The Stone Ship
“Bad Luck Boy!” raged the Prince of Darkness. At night, Typhon moved on all-fours; it brought his heads closer to the ground. Skimming the grass with them, he breathed fire, and lit his way. He did not like the dark; if he stumbled, he had farther to fall than most. It was unthinkable that anyone should see the Titanic Typhon pitch on his face because of a rabbit hole. “Bad Luck Boy!”
It was also unthinkable that Typhon and his cohort of monsters could find a ship big enough to carry them all over the sea. Hylas’ genius at reading due north from the stars melted away to worthlessness because he had brought them all to the uncrossable sea. Typhon stood on the beach braying fire at the ocean.
“It’s not my fault the sea got in the way,” said Hylas unhappily.
The sheep bleated complainingly and glowed in the moonlight. Then the moon set. There was nothing to be done but for everyone to curl up on the ground and wait for daylight to show them which way was best to turn along the coastline. Morning showed more than that. What had looked in the dark like a headland proved to be an island almost plugging the bay. A narrow gap separated the shore and this sharp-ridged eruption of rock rearing up out of the ocean.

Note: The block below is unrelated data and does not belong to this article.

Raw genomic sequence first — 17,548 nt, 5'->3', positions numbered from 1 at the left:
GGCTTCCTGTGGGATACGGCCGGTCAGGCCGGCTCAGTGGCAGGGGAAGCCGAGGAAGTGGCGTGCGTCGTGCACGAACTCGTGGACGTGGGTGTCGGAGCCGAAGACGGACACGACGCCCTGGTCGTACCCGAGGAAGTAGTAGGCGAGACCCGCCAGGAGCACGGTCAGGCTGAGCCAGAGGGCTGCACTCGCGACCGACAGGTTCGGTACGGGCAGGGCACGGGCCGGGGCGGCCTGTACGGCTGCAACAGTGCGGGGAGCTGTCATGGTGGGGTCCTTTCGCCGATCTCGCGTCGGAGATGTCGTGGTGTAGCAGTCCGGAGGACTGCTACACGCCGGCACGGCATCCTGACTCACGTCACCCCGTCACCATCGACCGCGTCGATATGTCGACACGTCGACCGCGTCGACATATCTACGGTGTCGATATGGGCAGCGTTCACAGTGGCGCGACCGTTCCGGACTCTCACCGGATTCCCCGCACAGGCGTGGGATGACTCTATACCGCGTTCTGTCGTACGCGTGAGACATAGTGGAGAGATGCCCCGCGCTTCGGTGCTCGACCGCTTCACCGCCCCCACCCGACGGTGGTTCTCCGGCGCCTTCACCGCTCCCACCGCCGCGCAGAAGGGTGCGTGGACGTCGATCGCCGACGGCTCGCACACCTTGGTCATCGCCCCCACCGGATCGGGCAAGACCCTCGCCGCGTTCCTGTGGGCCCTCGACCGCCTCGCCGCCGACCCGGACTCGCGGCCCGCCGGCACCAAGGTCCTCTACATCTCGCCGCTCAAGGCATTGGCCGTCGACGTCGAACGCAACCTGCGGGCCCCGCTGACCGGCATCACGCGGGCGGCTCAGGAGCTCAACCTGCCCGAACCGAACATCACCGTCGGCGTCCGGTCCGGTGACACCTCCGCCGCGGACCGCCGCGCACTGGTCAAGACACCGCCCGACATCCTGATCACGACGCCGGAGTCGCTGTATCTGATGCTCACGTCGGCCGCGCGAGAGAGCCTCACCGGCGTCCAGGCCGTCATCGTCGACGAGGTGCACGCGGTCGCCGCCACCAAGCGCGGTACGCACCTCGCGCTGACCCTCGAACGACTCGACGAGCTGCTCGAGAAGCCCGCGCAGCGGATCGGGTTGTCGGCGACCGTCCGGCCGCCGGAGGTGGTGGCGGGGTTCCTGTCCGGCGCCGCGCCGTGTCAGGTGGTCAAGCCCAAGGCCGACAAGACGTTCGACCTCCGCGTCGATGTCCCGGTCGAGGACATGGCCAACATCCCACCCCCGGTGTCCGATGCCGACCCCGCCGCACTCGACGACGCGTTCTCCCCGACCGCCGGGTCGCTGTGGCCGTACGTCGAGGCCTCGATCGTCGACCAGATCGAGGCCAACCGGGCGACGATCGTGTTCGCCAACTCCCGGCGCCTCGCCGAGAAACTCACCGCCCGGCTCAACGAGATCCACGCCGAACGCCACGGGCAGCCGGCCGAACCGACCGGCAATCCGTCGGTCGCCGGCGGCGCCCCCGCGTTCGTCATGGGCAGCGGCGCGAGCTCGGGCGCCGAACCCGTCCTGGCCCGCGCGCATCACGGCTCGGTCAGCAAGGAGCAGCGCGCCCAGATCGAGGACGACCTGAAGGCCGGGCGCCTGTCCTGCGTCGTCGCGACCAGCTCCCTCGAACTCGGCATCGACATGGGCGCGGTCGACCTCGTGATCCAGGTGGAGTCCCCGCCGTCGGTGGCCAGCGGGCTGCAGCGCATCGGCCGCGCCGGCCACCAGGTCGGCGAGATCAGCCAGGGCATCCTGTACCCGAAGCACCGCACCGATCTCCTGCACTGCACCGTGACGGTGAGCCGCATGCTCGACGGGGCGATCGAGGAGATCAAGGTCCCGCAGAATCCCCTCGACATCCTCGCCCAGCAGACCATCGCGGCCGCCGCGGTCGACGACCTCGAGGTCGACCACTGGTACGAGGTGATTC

“It looks almost like – “ began Thoősa.
“It is.” Ladon the Dragon, sleepy-eyed with his usual boredom, gave it one glance and turned his back to the onshore wind.
Thoősa ran after him. “What do you mean? Is what?”
Laelaps the Dog was howling balefully. The Teumessian Fox circled on the spot before sinking down, its brush over its face. The whole beach was crowded with jostling, uneasy monsters, throwing rocks at the sea for blocking their path.